The MareFrame Decision Support Framework is a pragmatic planning process for moving towards an Ecosystem Approach to Fisheries Management. Click on the map of Europe to the left to see all case studies or explore the current case study below.

Case Study: Chatham Rise

Objective: Balancing the protection of seabed habitats and protected species with the maintenance of important commercial fisheries, and the development of a seabed mining industry

Management Problem

The Chatham Rise is an area of high primary productivity and biodiversity, and supports 60% of New Zealand’s commercial fisheries production, along with a high diversity of deepwater corals, seabirds, cetacean, and large pelagic fish species, many of which are protected under New Zealand law but threatened by human activities. Fishing industry initiated Benthic Protection Areas exclude demersal fishing from 8 % of the Chatham Rise shallower than 1000 m. Phosphorite nodule deposits have been identified within one of the Benthic Protection Areas, and seabed mining operations have been proposed with an estimated value of NZ$280 M per year. Main concerns are associated maintaining economic fisheries, the protection of biodiversity, incidental effects of fishing, and the effects of proposed seabed mining on fisheries and biodiversity.

Management Setting

In New Zealand, all commercial fisheries are managed within the Quota Management System (QMS) based on the concept of Individual Transferrable Quotas (ITQ). The Ministry for Primary Industries (formerly the Ministry of Fisheries) is responsible for management of the New Zealand fisheries and implementation of the legislation. Each fishing year (October-September for most species), the Ministry sets the total allowable catch (TAC) for each stock on the basis of the most recent research and advice, and other sources of mortality are accounted for in setting total allowable commercial catch (TACC), which is allocated to quota holders. A number of potential bycatch species are protected under New Zealand legislation. Potential future seabed mining activities would be managed by the New Zealand Environmental Protection Agency.

Main objectives and criteria

A management proposal for the case study will be evaluated in relation to a set of objectives and criteria (see the list below).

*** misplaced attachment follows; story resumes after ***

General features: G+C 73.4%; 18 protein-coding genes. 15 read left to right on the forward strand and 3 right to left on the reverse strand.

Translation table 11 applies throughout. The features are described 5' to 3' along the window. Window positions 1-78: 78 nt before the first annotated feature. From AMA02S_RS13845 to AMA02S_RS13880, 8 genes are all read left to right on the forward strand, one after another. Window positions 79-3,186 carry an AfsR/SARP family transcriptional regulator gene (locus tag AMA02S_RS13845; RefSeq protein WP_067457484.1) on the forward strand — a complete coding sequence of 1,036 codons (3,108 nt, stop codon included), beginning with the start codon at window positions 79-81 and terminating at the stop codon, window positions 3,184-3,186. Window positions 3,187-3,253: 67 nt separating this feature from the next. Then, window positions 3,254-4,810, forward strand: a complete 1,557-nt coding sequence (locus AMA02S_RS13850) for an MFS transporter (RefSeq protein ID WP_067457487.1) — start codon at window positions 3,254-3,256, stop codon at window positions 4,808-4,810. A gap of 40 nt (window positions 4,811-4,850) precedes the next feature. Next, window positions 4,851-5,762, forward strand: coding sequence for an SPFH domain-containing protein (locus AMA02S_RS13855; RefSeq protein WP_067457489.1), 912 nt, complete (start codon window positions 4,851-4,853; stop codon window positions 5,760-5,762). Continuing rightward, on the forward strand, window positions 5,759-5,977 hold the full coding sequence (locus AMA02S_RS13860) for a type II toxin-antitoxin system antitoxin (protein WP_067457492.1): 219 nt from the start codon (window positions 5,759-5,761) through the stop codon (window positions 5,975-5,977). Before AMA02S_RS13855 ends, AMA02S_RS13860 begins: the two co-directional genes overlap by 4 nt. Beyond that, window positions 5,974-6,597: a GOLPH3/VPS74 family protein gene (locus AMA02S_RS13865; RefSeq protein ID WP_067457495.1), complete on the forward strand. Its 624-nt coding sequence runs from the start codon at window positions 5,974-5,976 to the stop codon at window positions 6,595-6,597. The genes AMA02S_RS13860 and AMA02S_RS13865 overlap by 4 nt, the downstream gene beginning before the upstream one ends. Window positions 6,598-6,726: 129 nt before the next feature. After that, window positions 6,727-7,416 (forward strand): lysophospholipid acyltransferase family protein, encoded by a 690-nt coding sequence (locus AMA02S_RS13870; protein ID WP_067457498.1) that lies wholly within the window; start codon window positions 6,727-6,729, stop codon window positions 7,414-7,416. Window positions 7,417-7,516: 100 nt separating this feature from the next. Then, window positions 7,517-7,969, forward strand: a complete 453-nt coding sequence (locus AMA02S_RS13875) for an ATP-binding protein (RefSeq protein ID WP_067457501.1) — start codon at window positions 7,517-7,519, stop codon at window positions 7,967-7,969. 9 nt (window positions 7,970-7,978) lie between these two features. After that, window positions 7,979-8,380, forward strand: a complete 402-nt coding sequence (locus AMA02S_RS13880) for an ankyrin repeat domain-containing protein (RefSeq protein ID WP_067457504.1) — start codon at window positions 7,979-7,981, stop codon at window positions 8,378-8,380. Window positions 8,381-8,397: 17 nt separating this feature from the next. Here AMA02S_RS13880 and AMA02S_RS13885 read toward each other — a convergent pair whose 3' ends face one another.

Objectives for the management plan (interest variable) Candidate operational objectives and indicators
Hoki stock at safe biological levels
  • %SSB0 > lower range of target zone (35%)
  • Fishing intensity (U) < less than level that would cause SSB
  • to fall below 35% B0 (U35%B0)
Maintain sea floor integrity
  • 5% less damage to the sea floor by the end of the planning period.
  • Extent of healthy benthic community expanded
Minimise further damage to deepwater corals
  • Reduced benthic disturbance in areas of known coral distribution
Minimise impacts on seabirds and marine mammals
  • Populations maintained at healthy levels
  • Incidental mortalities reduced to below PBR levels
Maintain strong economic performance of the fishing industry
  • Maintain current level of landings
Develop seabed mining industry
  • Seabed area mined
  • Phosphorite nodule extraction tonnage

Management Scenarios

1. Business as usual: This scenario serves as baseline to other potential management scenarios. In the scenario the current status of management is maintained and the effects on the status of the ecosystem explored going forward. In terms of control variables this entails that the current fleet composition and harvest rate maintained.

2. Hoki to Fmsy: This scenario offers a slight modification of scenario 1 as here the harvest rate is adjusted to maximise the sustainable yield of hoki while fleet composition remains fixed..

3. Greater BPA closures: Currently 8% of the Chatham Rise region shallower than 1000 m is managed as a BPA, with fishing on or near the seabed excluded. This scenario will examine the effects on both benthic communities and fisheries production on larger BPA coverage.

4. Seabed mining: This scenario will examine the effects of the proposed seabed mining activity for phosphorite nodules on the top of the Chatham Rise, mining a footprint of 30km2 on an annual basis for up to 30 years.

5. Climate change concerns: This scenario investigates the effects of climate change impacts, on the basis of IPCC scenarios.